Thailand's health ministry is thinking about a "family condom" campaign to
protect married women from contracting HIV/AIDS from their philandering
husbands, media reports said Thursday.
Health Minister Mongkol Na Songkhla recently mooted the "family
condom" solution at a seminar at which it was revealed that 40 per cent
of the 18,000 new HIV/AIDS cases detected in Thailand each year were
housewives who had contracted the virus from their husbands.
Virus contracted from husbands
"Right now most of the new infected people in Thailand are women and
60 per cent of the women get the virus from their husbands," Mongkol
told the Foreign Correspondents Club of Thailand (FCCT) Wednesday
night, where he reiterated his call for a "family condom" launch.
But Mongkol, who is working with Thailand's famed "Mr Condom", Mechai
Viravaidya, on the project, admitted that distributing free condoms to
families would be a hard sell for anti-HIV/AIDS campaigners.
"We need to promote the family condom but Dr Mechai said this one
was not accepted in Thailand because gender discrimination is still
very severe and wives cannot request their husbands to use a condom,"
Thailand, which has an estimated 600,000 people living with HIV/AIDS
and has lost 1 million victims to the deadly virus since it was first
detected in the kingdom in the mid-1980s, has won international praise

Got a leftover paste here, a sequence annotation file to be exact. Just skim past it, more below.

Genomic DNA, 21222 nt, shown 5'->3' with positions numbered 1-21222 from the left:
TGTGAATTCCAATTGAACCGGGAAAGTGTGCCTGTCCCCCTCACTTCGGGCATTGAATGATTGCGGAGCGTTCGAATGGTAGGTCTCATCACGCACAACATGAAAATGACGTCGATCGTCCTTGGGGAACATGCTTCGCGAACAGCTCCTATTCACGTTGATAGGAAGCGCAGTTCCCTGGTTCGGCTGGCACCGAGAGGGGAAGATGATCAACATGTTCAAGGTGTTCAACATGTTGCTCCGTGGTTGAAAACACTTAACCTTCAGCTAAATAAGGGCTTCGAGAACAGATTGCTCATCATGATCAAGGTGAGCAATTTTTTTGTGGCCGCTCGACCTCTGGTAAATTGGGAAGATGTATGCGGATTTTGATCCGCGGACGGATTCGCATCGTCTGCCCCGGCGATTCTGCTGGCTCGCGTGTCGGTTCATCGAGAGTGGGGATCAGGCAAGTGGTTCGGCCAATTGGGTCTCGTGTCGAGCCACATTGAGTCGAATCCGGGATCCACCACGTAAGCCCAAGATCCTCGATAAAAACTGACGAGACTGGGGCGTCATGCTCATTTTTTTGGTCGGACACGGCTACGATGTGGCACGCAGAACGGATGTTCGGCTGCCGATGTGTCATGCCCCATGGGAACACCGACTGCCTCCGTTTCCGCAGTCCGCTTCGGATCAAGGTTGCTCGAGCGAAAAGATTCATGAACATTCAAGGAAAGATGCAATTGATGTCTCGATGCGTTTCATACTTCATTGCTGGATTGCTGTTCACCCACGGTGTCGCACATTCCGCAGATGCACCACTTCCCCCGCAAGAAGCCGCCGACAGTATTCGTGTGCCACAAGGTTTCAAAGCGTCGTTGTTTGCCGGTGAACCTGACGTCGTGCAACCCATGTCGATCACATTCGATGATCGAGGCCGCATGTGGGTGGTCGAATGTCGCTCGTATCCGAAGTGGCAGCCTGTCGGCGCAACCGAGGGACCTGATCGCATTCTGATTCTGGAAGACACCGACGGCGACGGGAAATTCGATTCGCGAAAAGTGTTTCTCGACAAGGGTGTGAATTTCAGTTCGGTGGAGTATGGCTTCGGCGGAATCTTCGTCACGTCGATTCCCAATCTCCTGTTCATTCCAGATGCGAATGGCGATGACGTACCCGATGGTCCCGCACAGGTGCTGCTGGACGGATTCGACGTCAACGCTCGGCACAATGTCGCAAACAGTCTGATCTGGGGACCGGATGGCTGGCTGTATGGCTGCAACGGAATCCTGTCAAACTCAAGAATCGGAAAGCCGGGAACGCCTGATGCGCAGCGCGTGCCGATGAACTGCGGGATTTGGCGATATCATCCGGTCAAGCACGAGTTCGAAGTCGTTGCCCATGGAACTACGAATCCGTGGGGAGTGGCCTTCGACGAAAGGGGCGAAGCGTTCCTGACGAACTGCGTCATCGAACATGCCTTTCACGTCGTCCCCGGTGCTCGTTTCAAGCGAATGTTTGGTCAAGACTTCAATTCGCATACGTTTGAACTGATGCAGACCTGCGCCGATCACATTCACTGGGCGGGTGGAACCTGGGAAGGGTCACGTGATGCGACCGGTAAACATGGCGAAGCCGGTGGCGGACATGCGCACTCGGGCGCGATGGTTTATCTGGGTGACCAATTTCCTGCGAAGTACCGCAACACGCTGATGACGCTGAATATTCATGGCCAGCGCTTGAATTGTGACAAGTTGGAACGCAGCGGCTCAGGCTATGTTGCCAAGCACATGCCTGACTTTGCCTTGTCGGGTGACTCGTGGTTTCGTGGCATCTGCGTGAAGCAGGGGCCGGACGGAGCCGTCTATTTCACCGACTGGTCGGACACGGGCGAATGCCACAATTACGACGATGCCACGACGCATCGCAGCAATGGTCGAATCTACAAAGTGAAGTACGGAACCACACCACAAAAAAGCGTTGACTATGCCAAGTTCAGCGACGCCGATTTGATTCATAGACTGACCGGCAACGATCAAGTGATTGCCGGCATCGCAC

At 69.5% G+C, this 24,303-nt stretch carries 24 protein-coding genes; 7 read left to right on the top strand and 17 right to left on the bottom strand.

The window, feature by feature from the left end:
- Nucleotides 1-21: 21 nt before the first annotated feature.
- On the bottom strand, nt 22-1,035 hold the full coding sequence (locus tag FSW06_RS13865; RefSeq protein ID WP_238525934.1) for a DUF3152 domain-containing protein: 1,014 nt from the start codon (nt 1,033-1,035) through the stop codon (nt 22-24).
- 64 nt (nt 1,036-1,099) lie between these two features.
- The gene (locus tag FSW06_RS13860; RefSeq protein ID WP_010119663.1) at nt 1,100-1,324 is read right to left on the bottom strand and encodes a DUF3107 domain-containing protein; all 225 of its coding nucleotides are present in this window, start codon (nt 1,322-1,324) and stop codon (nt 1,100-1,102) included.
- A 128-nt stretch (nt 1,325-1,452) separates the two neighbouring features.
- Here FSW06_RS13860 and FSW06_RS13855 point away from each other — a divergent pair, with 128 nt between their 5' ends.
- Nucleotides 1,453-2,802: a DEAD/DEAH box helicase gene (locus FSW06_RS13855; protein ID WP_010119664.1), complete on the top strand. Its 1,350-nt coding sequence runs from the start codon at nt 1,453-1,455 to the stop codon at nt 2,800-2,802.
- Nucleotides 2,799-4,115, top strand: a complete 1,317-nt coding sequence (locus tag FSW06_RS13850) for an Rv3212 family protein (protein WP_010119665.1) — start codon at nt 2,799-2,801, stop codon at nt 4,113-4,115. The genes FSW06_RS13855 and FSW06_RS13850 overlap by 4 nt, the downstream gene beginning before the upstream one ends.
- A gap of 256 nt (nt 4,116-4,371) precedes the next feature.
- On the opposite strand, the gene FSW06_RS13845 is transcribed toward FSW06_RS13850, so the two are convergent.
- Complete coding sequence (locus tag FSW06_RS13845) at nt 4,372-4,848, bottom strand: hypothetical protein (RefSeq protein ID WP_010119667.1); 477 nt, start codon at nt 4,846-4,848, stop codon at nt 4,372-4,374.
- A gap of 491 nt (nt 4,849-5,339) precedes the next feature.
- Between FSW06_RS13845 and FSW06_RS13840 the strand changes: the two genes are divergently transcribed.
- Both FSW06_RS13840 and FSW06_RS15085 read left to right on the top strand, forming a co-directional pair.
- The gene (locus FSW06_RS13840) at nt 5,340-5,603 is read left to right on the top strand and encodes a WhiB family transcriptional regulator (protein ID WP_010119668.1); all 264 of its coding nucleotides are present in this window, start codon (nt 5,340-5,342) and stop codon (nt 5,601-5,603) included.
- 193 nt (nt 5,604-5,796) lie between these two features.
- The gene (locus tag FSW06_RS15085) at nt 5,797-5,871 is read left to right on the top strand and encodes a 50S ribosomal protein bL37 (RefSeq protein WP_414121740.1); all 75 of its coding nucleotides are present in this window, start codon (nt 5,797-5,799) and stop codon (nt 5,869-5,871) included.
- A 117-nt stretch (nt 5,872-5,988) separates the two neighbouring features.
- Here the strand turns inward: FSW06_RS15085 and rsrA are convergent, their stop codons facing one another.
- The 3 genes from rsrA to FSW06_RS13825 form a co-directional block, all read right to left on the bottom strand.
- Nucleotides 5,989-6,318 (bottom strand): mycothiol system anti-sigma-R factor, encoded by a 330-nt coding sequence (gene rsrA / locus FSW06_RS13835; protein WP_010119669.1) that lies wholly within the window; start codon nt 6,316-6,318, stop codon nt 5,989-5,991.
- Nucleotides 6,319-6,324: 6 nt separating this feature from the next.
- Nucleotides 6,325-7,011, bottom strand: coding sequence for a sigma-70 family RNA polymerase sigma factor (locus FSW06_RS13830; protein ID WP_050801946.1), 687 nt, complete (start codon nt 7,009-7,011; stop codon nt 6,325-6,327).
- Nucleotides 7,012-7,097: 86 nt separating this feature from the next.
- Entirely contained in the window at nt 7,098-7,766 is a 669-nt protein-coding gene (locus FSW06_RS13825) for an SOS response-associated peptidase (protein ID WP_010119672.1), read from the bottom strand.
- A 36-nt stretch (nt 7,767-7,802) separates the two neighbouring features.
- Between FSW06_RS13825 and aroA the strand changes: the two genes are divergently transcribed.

for its past anti-HIV/AIDS campaigns.
Poor preventative measures
But past gains have been overshadowed by recent government neglect
of preventative measures, such as education and passing out free
condoms to sex workers and other high-risk groups, which has arguably
led to increased infections among women and Thai teenagers, many of
whom are engaging in unprotected sex.
Mongkol has also won praise from international health organizations
for his decision earlier this year to issue compulsory licensing for
two anti-viral HIV/AIDS drugs to improve access for the thousands of
Thais living with the virus who cannot afford the drugs.
But Mechai, whose past efforts have concentrated more on prevention
than cures for the deadly virus, said the compulsory licensing was a
symptom of the government's failure to combat the pandemic.
"Compulsory licensing is not a solution to AIDS. It actually
reflects the country's failure to promote a prevention campaign,"
Mechai told a recent gathering of health workers. – (Sapa)
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